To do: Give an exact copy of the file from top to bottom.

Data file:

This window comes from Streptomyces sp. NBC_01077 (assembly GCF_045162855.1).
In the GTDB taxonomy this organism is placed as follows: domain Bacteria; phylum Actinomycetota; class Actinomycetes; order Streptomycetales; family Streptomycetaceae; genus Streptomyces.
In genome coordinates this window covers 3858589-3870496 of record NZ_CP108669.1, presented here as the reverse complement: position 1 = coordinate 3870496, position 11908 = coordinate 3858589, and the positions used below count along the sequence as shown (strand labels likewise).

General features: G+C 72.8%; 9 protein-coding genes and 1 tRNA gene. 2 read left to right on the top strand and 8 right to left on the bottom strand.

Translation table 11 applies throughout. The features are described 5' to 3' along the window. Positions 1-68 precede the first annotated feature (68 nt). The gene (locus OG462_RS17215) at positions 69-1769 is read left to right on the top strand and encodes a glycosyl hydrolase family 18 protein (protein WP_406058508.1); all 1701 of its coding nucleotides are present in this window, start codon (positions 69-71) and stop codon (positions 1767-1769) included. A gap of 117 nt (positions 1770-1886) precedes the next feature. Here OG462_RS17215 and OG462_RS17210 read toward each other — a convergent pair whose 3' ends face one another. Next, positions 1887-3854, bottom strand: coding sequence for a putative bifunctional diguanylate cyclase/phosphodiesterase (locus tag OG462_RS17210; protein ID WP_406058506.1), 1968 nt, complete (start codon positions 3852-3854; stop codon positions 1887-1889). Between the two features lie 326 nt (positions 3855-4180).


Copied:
This window comes from Streptomyces sp. NBC_01077 (assembly GCF_045162855.1).
In the GTDB taxonomy this organism is placed as follows: domain Bacteria; phylum Actinomycetota; class Actinomycetes; order Streptomycetales; family Streptomycetaceae; genus Streptomyces.
In genome coordinates this window covers 3858589-3870496 of record NZ_CP108669.1, presented here as the reverse complement: position 1 = coordinate 3870496, position 11908 = coordinate 3858589, and the positions used below count along the sequence as shown (strand labels likewise).

General features: G+C 72.8%; 9 protein-coding genes and 1 tRNA gene. 2 read left to right on the top strand and 8 right to left on the bottom strand.

Translation table 11 applies throughout. The features are described 5' to 3' along the window. Positions 1-68 precede the first annotated feature (68 nt). The gene (locus OG462_RS17215) at positions 69-1769 is read left to right on the top strand and encodes a glycosyl hydrolase family 18 protein (protein WP_406058508.1); all 1701 of its coding nucleotides are present in this window, start codon (positions 69-71) and stop codon (positions 1767-1769) included. A gap of 117 nt (positions 1770-1886) precedes the next feature. Here OG462_RS17215 and OG462_RS17210 read toward each other — a convergent pair whose 3' ends face one another. Next, positions 1887-3854, bottom strand: coding sequence for a putative bifunctional diguanylate cyclase/phosphodiesterase (locus tag OG462_RS17210; protein ID WP_406058506.1), 1968 nt, complete (start codon positions 3852-3854; stop codon positions 1887-1889). Between the two features lie 326 nt (positions 3855-4180).